Why does fertility decline as women age?


Women are born with all of the eggs they will ever have in their ovaries (unlike men who continue to produce sperm all their lives). They start out with more than a million eggs but only have about 300,000 left by the time they reach puberty, of which only about 300 are ovulated during the reproductive years. Also, as you age, both the quantity and quality of eggs are greatly reduced and the eggs that you ovulate are more likely to have genetic abnormalities.

The quantity and quality of your eggs — as well as how well the ovarian follicles are responding to hormonal signals from your brain — is referred to as the ovarian reserve, and it is an indicator of a woman’s fertility.

Many women don’t realize that their fertility begins to decline as early as their late 20s. A healthy 30-year-old woman has a 20 percent chance per month to get pregnant. A healthy 40-year-old woman has only a 5 percent chance of getting pregnant per month.

Fertility tests may include ovulation detection and evaluation of the fallopian tubes, cervix, and uterus.

A woman’s age is one of the most important factors affecting whether she is able to conceive and give birth to a healthy child. This is due to several changes:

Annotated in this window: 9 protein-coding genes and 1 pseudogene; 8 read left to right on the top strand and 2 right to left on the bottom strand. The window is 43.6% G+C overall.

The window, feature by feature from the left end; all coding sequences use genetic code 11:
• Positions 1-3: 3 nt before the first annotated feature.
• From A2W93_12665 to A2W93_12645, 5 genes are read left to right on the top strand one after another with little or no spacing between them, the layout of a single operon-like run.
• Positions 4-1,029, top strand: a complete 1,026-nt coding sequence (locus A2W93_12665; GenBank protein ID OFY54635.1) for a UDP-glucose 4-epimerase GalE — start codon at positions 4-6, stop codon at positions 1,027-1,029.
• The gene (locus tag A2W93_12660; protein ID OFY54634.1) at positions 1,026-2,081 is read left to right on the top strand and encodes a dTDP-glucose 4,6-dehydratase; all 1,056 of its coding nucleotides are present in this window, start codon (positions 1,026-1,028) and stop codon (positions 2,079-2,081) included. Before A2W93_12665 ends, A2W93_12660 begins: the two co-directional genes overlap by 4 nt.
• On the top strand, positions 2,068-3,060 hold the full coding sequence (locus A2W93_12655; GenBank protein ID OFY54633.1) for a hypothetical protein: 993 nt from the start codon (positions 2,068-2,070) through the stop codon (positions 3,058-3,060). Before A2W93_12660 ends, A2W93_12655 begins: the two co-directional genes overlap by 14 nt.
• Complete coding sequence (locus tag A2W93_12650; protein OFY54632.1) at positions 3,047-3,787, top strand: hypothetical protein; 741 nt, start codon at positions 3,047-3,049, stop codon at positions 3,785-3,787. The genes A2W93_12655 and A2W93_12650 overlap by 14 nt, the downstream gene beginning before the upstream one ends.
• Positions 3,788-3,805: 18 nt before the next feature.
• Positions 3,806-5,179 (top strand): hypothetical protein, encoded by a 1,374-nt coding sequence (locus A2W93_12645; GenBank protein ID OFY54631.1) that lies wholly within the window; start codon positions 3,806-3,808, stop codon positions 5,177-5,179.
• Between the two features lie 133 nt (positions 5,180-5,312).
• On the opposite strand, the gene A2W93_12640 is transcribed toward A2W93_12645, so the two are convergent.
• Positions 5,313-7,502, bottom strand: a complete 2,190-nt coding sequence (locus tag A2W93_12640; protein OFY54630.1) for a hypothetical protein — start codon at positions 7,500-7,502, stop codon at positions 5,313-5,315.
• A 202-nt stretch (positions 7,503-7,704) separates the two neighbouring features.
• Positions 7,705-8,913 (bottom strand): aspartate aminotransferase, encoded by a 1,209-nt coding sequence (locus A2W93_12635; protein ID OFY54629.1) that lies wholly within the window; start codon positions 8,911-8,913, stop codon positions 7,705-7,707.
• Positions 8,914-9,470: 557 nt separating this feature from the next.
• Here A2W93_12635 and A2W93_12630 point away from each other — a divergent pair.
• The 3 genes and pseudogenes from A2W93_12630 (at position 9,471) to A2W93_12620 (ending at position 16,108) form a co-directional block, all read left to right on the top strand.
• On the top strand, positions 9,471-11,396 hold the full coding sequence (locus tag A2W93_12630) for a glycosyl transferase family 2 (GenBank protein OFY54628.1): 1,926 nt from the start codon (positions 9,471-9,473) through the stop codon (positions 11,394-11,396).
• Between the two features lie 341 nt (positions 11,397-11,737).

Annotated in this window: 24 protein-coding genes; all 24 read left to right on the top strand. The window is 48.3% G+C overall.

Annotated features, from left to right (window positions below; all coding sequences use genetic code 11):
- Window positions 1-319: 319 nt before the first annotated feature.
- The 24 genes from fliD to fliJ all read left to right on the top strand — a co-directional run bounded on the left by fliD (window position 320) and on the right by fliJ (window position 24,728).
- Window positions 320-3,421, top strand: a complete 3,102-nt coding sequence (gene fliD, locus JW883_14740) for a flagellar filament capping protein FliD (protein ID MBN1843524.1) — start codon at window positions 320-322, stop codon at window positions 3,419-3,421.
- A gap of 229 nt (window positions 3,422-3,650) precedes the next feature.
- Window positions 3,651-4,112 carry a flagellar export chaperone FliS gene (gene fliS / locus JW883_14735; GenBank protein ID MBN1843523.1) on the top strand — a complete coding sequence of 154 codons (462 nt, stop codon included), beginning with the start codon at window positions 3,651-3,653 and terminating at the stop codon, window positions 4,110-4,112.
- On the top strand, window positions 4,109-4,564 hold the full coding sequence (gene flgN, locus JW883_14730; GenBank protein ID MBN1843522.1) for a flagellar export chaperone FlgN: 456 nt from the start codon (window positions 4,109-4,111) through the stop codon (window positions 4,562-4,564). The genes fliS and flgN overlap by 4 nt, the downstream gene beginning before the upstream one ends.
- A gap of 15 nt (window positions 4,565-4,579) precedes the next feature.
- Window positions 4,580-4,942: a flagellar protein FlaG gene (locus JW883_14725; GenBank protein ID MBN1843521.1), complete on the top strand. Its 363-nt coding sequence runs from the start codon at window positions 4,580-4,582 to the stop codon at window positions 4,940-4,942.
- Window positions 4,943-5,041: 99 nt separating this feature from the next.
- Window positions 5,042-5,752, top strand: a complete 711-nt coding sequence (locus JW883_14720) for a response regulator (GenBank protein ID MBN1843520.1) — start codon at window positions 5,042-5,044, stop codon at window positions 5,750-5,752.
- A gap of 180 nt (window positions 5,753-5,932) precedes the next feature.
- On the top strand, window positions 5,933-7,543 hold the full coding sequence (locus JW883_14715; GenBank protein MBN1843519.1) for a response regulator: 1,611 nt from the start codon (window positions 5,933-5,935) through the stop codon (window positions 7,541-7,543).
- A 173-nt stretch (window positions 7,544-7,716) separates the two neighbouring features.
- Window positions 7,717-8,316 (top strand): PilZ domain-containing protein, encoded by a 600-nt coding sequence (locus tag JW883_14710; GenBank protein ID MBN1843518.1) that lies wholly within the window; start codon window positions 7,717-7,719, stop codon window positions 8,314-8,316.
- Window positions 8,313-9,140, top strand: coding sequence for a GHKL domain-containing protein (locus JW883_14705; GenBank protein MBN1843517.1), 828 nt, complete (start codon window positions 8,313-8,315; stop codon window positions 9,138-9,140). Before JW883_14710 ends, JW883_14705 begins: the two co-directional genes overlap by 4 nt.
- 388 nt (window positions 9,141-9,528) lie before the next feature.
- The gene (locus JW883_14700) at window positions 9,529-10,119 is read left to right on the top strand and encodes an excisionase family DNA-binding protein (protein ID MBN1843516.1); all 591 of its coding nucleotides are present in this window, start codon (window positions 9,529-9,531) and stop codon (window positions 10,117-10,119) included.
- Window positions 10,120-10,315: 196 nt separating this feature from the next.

•The number and quality of eggs (ovarian reserve) decreases naturally and progressively from the time a woman is born until the time she reaches menopause. This decline is gradual until her early 30s but accelerates quickly after her mid-30s.

• It is not only more difficult to get pregnant (conceive), but miscarriage and chromosomal abnormalities in the child (such as Down syndrome) are more common in older mothers.

• Fibroids, endometriosis, and tubal disease are more common and can affect fertility.

•Women who become pregnant at an older age have a higher risk of complications during the pregnancy, such as gestational diabetes and preeclampsia.

Anther factors can cause a decline in your fertility:

If you have any of the following risk factors, you may consider seeking advice earlier than described above:

-Family history (i.e., mother or sister) of early menopause (before age 51).

– History of cigarette smoking.

– Previous ovarian surgery.

-Exposure to chemotherapy or radiation to treat cancer.

– Shortening in the time between periods.

– Skipped or missed periods.

– Exposure to toxic chemicals (certain pesticides or solvents).

If a couple has an obvious medical problem affecting their ability to conceive, such as the absence of periods (amenorrhea) or irregular periods, sexual dysfunction, a history of pelvic disease, or prior surgery, they should begin the infertility evaluation immediately.

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